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Shareholders’ power of investigation and control: a misunderstood right

deminor NXT > News > Shareholders’ power of investigation and control: a misunderstood right

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According to the Code of Companies and Associations (“CCA”), each shareholder has an individual power of investigation and control, as long as no statutory auditor has been appointed in the company. In this article, we provide an overview of the possibilities and the limits of this right, which is often undervalued by shareholders. In addition, we will explain the importance it can/may have in practice.


What is the individual power of investigation and control?

If no auditor has been appointed, each shareholder is individually authorized to consult, at any time and without conditions, all the documents useful to control the financial situation of the company and the conformity of the accounting documents with the articles of association and the CCA. The request must be sent to the company’s administrative body, which is obliged to cooperate under penalty of being sanctioned by the judge.

In other words, this audit must enable the shareholder to ensure that (i) the company’s annual accounts have been prepared in accordance with the accounting rules and (ii) the company’s articles of association and the CCA are being complied with. The power is therefore often applied to allow shareholder to approve the company’s annual accounts in full knowledge of the facts.

The shareholder’s power of investigation and control corresponds exactly to the power reserved for the auditor in the performance of his duties.

It is an absolute right from which the statutes cannot deviate.

In addition, shareholders who wish to exercise this prerogative may be accompanied or represented by an external auditor. His remuneration shall generally be borne by the shareholder requesting his intervention but shall be paid by the company if it has approved the appointment of the auditor or if the remuneration is charged to the company by court order.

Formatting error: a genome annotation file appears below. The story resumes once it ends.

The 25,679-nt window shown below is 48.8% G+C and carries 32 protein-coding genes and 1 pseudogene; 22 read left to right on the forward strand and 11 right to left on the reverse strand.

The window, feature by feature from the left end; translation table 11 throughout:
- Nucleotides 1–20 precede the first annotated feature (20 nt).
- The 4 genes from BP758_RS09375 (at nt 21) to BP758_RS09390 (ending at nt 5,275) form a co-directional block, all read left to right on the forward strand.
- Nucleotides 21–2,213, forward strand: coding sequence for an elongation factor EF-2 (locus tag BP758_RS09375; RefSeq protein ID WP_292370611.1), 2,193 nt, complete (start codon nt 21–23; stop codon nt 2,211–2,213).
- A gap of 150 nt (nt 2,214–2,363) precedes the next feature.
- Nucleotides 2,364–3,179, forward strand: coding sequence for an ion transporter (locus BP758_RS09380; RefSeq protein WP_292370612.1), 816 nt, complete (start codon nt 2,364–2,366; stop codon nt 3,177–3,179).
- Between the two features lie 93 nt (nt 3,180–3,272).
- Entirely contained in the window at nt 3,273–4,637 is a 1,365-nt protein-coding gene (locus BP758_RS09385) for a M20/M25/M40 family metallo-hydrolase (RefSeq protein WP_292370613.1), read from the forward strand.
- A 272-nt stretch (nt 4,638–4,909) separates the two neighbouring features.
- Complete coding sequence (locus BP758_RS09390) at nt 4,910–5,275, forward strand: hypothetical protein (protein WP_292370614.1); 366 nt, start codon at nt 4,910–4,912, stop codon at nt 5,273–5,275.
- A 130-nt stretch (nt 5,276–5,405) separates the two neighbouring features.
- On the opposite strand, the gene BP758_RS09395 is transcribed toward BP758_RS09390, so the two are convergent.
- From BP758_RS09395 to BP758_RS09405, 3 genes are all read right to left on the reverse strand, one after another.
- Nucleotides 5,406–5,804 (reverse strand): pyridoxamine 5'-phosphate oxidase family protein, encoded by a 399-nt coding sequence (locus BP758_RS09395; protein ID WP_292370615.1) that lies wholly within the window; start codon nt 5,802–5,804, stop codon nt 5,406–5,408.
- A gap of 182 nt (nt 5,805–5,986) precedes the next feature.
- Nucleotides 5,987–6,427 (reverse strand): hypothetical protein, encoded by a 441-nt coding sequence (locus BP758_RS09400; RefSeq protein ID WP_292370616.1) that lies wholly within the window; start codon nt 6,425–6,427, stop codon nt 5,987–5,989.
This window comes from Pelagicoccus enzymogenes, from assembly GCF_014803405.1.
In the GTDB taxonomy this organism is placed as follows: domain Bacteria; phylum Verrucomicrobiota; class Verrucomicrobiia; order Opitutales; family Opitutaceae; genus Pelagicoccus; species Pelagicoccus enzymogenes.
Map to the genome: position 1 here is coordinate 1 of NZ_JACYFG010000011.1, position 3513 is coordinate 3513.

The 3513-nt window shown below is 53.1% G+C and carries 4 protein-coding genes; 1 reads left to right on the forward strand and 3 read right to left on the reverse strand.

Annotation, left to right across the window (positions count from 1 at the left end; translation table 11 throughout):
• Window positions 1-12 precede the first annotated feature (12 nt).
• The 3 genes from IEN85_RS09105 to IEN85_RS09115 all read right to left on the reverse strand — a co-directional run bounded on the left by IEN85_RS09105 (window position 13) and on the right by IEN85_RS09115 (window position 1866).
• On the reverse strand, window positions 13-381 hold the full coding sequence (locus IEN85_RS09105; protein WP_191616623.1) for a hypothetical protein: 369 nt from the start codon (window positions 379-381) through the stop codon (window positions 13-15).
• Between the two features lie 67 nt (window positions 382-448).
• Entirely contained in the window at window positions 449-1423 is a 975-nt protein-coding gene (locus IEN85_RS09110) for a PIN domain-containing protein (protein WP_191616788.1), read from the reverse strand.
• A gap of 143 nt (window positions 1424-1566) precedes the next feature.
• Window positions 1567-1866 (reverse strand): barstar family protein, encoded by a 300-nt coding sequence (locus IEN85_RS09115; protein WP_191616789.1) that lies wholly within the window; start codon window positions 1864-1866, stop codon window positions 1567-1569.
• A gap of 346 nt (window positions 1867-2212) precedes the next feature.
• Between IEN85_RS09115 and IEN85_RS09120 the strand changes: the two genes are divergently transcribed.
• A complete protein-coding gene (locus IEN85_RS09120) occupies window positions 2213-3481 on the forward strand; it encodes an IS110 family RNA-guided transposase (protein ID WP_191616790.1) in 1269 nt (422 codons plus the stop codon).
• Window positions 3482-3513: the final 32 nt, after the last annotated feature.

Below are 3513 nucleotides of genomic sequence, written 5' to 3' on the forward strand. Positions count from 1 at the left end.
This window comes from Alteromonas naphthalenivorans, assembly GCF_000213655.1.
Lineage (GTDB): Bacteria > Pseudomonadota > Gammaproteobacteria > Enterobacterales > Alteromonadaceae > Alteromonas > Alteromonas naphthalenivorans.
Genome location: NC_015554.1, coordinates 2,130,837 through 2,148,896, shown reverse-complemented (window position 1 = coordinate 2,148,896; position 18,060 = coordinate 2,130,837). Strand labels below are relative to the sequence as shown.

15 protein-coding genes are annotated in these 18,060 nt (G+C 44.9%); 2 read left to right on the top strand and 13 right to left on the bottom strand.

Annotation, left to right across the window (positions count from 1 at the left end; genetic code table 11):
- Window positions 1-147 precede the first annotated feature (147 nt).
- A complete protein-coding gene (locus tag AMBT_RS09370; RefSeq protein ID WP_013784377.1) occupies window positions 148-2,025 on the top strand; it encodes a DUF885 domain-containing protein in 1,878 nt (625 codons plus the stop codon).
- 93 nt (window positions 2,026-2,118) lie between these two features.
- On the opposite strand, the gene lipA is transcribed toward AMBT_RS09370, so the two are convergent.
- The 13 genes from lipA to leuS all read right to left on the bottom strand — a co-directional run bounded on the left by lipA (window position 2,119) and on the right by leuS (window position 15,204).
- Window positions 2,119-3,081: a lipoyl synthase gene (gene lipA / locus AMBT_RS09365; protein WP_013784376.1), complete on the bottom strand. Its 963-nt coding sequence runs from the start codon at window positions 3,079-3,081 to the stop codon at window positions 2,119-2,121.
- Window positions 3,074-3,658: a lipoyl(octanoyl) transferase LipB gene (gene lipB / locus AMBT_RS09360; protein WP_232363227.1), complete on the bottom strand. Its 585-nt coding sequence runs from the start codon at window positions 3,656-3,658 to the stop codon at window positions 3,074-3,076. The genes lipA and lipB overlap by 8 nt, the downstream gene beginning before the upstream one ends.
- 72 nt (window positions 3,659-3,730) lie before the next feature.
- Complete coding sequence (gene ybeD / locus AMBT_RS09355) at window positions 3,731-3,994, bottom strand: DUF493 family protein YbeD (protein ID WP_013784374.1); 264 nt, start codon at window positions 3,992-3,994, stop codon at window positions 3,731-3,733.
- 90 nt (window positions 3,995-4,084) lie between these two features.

What is its scope?

In theory, the power of investigation must relate to the current financial year and to the financial year for which the annual accounts have not yet been approved by the general meeting. Therefore, it expires a priori immediately after the approval of the annual accounts.

However, the judge has a discretionary power which allows him to extend or limit the scope of this individual right on the basis of certain criteria (proportionality, efficiency and abuse of rights).

It is therefore possible that, depending on the circumstances and the criteria listed above, the shareholder scope’s control may be broader and may, for example, allow him to access the accounting documents of a financial year for which the annual accounts have already been approved.

Specifically, the shareholder will be able to consult the following documents: company documents, correspondence, minutes, detailed balance sheet, loan agreement, lease agreement, etc.

What are its limits?

The limits of the power of investigation and control are also determined on the basis of the above criteria. The power should therefore be limited to its normal and careful exercise.

For example, the power may not be used for the sole purpose of collecting sensitive or inherent information to trade secret, developing a competing activity, prejudicing another shareholder or the corporate interest of the company or building up a case in the context of a legal proceeding totally unrelated to the company’s financial situation.

Moreover, given its scope, the right of investigation and control cannot relate to the management of the company as such.

The legitimacy of this right of investigation will therefore have to be determined on a case-by-case basis, depending on the circumstances.

And in practice?

In practice, the power of investigation and control is often misunderstood and underused by shareholders. It does, however, make it possible to gather important information on the (financial) management of the company, to obtain answers about the implementation of certain transactions (sale of assets, increase in management remuneration, etc.).

The exercise of this power avoids “unpleasant surprises” and the adverse consequences they may have on the continuity of the company’s business or its good management.

Moreover, the right of investigation and control is a necessary step before  introducing more coercive (legal) measures (e.g. the appointment of an expert examiner, a judicial representative or a provisional administrator) and helps, in some cases, to prevent a wider conflict from arising between shareholders and directors or management.

Deminor regularly recommends the exercise of this right if it is justified and assists the shareholder in its procedures (choice of external auditor, list of documents to be requested, contact with the administrative body of the company, etc.).

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